The Court of Appeal (Sales, Gloster and Newey LJJ) unanimously dismissed the appeal by reason of a lack of proximity between the claimants and UPLC, allowing the respondents’ cross-appeal. The result was that there was no anchor defendant for proceedings in England, and accordingly the court had no jurisdiction to hear the claims against UTKL.

No proximity

In considering proximity, the Court of Appeal found that it was necessary to examine in more detail than Laing J had done the evidence in respect of Unilever’s corporate structure, the contemporary crisis management policies, the crisis management training programmes and the knowledge within the Unilever Group concerning crisis prevention and response.

It held that this evidence demonstrated that UTKL’s business was managed locally by UTKL, which had the relevant experience in relation to local political or ethnic matters and that UTKL had devised its own crisis and emergency management policy and training programme without any specific direction or detailed advice from Unilever. On this basis, the Court of Appeal held that there was a lack of proximity.

Chandler v Cape

In considering the legal analysis of the proximity issue, the court held that there was no special doctrine in the law of tort of legal responsibility on the part of a parent company in relation to the activities of its subsidiary, vis-à-vis persons affected by those activities. Parent and subsidiary are separate legal persons each with responsibility for their own separate activities.

A parent company will only be subject to a duty of care in circumstances where the ordinary general principles of the law of tort are satisfied. The legal principles are the same as would apply in relation to the question whether any third party (such as a consultant giving advice to the subsidiary) was subject to a duty of care in tort owed to a claimant dealing with the subsidiary. In this context, the court emphasised that the case of Chandler v Cape constitutes “helpful guidance as to relevant considerations” only and “did not lay down a separate test, distinct from general principle, for the imposition of a duty of care in relation to a parent company”.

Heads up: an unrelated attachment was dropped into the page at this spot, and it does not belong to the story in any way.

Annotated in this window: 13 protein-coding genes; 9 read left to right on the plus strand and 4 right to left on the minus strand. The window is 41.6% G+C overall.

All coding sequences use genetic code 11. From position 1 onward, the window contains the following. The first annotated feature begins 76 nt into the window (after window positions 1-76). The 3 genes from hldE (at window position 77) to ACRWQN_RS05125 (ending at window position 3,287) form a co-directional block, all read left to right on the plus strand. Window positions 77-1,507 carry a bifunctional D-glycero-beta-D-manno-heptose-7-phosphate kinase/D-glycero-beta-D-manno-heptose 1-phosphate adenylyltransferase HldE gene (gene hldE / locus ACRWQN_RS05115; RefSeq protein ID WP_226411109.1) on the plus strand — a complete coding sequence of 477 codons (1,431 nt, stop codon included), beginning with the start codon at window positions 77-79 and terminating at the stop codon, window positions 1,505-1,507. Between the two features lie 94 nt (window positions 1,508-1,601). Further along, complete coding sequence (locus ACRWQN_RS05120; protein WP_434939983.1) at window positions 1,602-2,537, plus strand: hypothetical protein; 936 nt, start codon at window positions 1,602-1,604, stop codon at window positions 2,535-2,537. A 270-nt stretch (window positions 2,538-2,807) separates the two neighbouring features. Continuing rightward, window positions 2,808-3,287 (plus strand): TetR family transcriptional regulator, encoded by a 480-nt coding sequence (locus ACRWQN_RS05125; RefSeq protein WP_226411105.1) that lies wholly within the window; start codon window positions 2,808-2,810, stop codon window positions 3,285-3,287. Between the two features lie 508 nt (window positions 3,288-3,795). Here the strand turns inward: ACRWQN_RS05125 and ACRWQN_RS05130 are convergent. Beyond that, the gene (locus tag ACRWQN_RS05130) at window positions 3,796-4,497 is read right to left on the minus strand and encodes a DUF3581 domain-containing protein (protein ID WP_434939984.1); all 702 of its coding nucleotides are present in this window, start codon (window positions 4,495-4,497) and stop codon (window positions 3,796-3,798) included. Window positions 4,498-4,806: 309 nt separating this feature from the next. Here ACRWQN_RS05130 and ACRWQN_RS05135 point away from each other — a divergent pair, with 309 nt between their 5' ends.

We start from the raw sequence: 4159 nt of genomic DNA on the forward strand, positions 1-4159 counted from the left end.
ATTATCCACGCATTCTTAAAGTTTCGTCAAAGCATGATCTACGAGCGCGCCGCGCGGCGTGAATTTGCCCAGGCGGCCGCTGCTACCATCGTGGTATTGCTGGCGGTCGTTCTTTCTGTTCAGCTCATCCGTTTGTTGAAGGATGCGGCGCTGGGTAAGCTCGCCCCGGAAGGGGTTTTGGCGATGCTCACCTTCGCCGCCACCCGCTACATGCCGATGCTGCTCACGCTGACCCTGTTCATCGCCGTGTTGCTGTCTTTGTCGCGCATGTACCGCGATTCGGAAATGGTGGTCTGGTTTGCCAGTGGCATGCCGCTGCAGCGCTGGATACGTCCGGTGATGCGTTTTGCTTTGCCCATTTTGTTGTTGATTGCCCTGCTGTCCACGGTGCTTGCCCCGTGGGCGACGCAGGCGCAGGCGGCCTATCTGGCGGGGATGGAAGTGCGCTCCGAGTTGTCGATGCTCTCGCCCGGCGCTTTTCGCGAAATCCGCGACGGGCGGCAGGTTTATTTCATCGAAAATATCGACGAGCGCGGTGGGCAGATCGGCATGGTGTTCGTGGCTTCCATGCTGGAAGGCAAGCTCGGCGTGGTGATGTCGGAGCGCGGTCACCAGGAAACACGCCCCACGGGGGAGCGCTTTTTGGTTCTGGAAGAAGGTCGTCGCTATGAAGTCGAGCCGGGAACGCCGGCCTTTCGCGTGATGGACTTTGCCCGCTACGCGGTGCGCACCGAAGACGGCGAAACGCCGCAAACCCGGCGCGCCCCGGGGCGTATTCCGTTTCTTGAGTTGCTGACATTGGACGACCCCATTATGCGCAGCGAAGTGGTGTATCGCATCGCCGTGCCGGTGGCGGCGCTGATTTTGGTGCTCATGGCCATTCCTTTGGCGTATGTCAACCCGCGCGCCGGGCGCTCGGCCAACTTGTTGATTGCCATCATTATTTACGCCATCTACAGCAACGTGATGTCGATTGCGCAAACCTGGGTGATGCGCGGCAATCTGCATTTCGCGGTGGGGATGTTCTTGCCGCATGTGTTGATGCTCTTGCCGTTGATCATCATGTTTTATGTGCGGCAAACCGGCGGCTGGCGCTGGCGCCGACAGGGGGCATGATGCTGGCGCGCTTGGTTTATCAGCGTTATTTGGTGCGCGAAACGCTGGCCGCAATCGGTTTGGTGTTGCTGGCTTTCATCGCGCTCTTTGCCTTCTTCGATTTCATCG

The Court of Appeal identified two basic types of case where the test for a duty of care might be capable of being alleged in respect of a parent company:

  1. where the parent has in substance taken over the management of the relevant activity of the subsidiary in place of (or jointly with) the subsidiary’s own management; or
  2. where the parent has given relevant advice to the subsidiary about how it should manage a particular risk.

In the present case, the claimants conceded that (i) was not applicable and, having reviewed the evidence, the Court found that the appellants were “nowhere near being able to show that they have a good arguable claim against UPLC” on the basis of (ii).

Foreseeability and fair, just and reasonableness

Lord Justice Sales, who handed down a unanimous decision on behalf of the Court, declined to address the other points raised in the appeal, including arguments in respect of foreseeability, and fair, just and reasonableness, stating that it “would serve no useful purpose” and would be “inappropriate” in circumstances where, if there is to be a trial, it would have to take place in Kenya and a Kenyan court would then be tasked with determining those issues.